Many restricted dental plans base the amount of treatment they will cover to a set amount per person, rather than a set amount per procedure.

When deciding how much care should be provided for each patient, these insurance plans base their estimates on what the “average patient” is likely to need. The problem? There’s no such thing as an average patient.

Restricted plans limit your dentist, too. These plans don’t always cover treatments that are critical to your overall health. Because of this, many dentists choose not to participate in restricted plans.

What is a DHMO Insurance Plan?

The most common type of restricted dental plan is a Dental Health Management Organization Plan (aka a DHMO Plan or an HMO Dental Plan).

DHMOs limit patient coverage to dentists within a set network. They will not cover or reimburse for treatment by dentists outside of their network.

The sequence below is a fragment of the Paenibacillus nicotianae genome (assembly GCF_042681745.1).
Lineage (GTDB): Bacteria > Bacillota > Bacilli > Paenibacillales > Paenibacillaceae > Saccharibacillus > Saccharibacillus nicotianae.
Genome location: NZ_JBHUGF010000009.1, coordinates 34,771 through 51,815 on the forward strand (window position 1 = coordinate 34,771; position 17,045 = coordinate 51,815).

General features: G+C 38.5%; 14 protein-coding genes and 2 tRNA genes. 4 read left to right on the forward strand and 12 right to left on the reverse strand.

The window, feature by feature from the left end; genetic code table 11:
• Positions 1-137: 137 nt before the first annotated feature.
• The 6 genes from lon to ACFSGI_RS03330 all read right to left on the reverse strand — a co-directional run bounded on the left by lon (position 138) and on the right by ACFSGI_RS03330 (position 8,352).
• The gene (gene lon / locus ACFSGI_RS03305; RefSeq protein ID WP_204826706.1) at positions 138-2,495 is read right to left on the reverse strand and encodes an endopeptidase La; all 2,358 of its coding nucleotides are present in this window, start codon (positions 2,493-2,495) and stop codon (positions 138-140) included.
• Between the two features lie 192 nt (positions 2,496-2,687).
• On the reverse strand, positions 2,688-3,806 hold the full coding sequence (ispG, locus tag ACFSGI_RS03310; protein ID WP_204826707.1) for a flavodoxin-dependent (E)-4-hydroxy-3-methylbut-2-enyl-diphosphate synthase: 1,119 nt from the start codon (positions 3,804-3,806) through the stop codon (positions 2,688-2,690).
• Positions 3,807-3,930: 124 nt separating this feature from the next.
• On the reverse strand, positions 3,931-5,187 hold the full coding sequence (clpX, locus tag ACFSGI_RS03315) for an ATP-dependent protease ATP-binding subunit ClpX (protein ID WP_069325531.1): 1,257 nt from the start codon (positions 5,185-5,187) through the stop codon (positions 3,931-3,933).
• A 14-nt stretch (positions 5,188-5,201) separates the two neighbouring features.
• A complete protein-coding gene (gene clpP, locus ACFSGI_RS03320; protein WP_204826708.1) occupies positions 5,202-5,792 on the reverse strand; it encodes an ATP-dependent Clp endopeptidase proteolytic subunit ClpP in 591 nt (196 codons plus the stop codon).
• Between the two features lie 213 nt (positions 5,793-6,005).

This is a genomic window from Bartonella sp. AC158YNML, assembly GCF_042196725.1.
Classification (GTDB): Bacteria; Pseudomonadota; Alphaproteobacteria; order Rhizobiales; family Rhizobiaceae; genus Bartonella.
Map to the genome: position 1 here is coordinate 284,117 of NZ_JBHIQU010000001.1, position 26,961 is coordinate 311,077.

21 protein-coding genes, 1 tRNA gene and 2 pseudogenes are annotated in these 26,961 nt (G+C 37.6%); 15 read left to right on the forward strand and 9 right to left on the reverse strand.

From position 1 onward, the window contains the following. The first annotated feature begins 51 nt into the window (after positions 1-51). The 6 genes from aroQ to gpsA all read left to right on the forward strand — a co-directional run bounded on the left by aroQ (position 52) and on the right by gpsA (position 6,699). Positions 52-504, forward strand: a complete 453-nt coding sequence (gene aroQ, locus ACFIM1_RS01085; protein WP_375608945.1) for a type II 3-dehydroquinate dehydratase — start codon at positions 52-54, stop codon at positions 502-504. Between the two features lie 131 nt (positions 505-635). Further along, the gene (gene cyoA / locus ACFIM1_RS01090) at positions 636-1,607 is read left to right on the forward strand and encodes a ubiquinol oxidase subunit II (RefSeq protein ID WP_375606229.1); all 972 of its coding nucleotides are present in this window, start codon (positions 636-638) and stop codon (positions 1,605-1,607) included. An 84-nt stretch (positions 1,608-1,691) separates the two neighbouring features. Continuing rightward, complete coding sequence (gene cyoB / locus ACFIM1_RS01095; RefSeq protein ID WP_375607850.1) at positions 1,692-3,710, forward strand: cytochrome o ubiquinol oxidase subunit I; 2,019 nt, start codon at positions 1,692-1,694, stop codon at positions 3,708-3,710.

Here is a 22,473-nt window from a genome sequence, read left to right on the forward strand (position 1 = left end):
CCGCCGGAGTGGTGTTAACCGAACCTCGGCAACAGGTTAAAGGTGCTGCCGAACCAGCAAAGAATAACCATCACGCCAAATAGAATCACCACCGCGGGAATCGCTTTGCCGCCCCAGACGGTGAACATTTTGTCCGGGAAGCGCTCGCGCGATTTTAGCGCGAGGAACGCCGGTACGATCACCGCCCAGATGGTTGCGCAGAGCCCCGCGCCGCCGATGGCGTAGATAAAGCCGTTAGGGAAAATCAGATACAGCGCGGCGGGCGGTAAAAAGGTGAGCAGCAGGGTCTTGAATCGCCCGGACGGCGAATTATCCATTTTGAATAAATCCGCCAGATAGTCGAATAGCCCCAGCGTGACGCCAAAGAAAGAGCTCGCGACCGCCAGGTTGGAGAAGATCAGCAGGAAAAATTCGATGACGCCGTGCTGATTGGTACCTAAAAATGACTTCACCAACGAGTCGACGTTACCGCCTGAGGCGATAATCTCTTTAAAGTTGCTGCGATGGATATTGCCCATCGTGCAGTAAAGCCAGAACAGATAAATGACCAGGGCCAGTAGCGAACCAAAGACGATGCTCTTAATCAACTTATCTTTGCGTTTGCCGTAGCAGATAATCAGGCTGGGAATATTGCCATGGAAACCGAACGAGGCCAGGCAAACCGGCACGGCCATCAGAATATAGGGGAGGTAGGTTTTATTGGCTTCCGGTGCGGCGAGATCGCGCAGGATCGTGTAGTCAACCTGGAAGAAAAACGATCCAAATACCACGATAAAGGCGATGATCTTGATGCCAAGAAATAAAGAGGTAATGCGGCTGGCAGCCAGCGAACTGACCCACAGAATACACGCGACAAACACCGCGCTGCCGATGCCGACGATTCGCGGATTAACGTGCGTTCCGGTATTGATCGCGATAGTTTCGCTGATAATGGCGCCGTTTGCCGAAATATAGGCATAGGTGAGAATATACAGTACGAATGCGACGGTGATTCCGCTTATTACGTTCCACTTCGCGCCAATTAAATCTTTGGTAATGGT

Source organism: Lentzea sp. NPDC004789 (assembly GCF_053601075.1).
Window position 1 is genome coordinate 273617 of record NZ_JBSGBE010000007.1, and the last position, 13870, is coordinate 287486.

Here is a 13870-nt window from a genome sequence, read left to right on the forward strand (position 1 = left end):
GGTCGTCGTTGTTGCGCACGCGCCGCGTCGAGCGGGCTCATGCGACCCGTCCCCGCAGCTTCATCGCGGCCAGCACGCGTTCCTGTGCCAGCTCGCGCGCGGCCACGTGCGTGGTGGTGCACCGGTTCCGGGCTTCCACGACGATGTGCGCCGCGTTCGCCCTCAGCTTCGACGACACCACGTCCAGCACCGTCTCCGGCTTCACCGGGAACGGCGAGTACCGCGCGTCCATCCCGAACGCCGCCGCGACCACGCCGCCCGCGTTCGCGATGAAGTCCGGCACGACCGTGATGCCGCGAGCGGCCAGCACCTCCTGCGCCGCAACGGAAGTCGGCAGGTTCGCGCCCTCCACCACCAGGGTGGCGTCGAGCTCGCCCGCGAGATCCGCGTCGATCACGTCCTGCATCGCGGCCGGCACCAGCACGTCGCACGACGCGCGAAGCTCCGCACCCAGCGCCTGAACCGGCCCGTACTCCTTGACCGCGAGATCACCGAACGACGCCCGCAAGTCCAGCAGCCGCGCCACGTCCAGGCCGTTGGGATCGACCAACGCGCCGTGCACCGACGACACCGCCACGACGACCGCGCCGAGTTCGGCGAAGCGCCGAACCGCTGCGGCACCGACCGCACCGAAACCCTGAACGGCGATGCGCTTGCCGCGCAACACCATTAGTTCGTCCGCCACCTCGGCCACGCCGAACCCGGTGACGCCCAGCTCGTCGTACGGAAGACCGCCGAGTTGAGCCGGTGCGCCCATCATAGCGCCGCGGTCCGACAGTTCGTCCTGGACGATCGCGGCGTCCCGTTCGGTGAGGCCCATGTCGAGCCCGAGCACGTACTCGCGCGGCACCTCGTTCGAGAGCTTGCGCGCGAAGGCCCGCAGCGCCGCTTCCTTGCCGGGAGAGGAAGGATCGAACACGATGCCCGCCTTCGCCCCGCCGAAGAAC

What is a DPPO Insurance Plan?

A Dental Prefered Provider Organization Plan (aka a DPPO or a Dental PPO) offers more flexible coverage options. DPPOs provide patients with access to dentists within a set network and allow patients to see dentists outside of their network.

DPPOs prefer it when you go to an in-network dentist. They will cover a higher percentage of the fees charged by dentists within their network than they will for dentists outside of it. You may pay a bit more to see a dentist out-of-network, but your insurance will still provide coverage.

What is a dental insurance coverage waiting period?

Not all plans have waiting periods. However, it’s common for dental insurance companies to require you to be a paying member for a set time (often 3, 6, or 12 months) before your full coverage takes effect.